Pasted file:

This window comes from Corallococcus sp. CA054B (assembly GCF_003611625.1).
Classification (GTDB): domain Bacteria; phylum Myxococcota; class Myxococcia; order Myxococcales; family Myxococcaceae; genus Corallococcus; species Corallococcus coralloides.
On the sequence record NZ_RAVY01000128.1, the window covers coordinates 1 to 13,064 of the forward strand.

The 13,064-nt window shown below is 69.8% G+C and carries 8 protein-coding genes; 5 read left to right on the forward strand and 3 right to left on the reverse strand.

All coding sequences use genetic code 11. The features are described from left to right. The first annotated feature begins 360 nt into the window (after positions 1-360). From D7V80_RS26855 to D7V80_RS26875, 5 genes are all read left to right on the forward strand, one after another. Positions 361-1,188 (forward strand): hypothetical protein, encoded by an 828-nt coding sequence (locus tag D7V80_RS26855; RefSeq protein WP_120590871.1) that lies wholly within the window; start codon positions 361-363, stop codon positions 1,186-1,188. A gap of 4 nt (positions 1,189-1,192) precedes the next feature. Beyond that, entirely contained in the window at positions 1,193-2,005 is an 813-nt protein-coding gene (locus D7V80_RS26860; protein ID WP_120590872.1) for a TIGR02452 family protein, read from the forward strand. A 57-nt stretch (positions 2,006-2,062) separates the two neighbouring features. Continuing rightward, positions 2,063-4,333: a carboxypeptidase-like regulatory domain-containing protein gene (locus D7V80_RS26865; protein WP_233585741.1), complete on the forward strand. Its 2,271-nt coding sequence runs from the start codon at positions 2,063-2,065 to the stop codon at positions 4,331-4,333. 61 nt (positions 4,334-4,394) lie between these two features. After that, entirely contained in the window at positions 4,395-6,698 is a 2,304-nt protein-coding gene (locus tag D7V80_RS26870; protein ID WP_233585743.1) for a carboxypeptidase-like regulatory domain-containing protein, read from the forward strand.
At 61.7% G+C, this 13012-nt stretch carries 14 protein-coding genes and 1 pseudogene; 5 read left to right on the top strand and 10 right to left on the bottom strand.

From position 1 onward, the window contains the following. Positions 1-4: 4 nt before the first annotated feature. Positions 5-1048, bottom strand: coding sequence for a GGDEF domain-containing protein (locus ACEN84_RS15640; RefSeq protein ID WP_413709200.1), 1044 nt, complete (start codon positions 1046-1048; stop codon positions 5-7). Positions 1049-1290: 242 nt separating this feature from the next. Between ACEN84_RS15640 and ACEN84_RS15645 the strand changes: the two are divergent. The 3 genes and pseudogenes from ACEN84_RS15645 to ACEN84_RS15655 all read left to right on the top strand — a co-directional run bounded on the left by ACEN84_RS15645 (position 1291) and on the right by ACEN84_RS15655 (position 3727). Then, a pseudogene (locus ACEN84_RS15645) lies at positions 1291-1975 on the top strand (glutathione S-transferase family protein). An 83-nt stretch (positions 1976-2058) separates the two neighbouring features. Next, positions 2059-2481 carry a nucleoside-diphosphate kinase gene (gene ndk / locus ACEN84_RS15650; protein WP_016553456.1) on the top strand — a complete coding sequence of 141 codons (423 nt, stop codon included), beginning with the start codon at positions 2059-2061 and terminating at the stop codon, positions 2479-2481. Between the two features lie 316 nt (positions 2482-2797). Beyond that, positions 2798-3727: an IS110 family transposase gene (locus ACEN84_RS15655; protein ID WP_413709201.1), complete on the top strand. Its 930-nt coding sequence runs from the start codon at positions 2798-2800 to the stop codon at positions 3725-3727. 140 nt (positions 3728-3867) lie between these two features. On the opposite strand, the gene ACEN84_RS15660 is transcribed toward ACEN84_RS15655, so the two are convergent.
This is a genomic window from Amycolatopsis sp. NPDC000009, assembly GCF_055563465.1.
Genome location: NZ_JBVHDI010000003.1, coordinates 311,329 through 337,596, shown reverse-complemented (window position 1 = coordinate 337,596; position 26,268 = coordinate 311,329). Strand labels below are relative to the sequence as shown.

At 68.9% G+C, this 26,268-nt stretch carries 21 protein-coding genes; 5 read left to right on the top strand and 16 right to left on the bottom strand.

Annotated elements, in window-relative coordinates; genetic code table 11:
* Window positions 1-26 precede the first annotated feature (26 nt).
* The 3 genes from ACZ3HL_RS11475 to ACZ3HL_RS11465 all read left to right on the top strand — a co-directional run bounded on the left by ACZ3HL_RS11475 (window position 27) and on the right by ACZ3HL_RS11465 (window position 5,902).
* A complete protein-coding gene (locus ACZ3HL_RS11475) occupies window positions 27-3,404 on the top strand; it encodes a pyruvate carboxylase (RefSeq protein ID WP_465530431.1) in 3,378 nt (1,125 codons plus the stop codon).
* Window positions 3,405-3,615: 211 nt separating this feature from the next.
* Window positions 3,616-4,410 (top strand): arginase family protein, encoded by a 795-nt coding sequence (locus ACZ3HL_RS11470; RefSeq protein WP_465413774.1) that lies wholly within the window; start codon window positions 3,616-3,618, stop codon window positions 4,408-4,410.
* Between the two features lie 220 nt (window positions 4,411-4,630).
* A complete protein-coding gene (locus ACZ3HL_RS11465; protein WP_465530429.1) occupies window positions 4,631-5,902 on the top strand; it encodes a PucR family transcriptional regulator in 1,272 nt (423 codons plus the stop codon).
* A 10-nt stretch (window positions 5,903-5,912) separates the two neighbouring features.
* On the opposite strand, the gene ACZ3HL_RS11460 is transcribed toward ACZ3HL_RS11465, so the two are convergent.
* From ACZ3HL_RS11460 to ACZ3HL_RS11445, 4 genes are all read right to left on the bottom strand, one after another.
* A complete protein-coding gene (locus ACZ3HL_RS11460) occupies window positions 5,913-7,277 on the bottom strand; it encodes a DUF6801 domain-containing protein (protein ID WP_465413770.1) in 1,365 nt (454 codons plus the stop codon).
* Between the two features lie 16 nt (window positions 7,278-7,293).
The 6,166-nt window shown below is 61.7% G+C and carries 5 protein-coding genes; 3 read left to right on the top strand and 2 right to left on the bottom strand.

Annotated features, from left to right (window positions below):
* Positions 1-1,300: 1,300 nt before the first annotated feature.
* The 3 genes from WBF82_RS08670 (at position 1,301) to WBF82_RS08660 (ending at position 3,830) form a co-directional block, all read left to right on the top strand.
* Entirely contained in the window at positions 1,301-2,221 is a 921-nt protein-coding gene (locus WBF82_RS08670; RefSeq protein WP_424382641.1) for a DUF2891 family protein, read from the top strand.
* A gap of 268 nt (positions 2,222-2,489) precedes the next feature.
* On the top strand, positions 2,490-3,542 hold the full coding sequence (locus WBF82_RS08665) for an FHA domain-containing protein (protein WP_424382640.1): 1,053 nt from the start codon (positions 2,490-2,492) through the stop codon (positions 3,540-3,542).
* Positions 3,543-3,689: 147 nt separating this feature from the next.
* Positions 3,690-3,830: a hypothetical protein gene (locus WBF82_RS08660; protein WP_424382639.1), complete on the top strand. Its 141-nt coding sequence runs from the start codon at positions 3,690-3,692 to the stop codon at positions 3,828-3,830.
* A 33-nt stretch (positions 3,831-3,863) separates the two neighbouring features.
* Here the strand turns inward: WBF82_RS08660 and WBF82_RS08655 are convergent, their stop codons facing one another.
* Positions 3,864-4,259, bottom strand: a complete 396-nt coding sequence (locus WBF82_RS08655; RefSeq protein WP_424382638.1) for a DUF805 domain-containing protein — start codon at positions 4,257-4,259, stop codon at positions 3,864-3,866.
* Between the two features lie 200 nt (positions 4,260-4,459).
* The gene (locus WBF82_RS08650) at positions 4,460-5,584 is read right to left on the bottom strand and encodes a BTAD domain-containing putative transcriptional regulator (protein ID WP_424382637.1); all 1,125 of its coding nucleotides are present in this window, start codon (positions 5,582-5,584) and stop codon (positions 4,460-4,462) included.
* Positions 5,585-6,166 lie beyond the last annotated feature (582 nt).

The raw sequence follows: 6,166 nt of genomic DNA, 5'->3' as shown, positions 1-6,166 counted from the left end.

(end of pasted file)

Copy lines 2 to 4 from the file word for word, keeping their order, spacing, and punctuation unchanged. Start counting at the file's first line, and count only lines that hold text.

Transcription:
Classification (GTDB): domain Bacteria; phylum Myxococcota; class Myxococcia; order Myxococcales; family Myxococcaceae; genus Corallococcus; species Corallococcus coralloides.
On the sequence record NZ_RAVY01000128.1, the window covers coordinates 1 to 13,064 of the forward strand.

The 13,064-nt window shown below is 69.8% G+C and carries 8 protein-coding genes; 5 read left to right on the forward strand and 3 right to left on the reverse strand.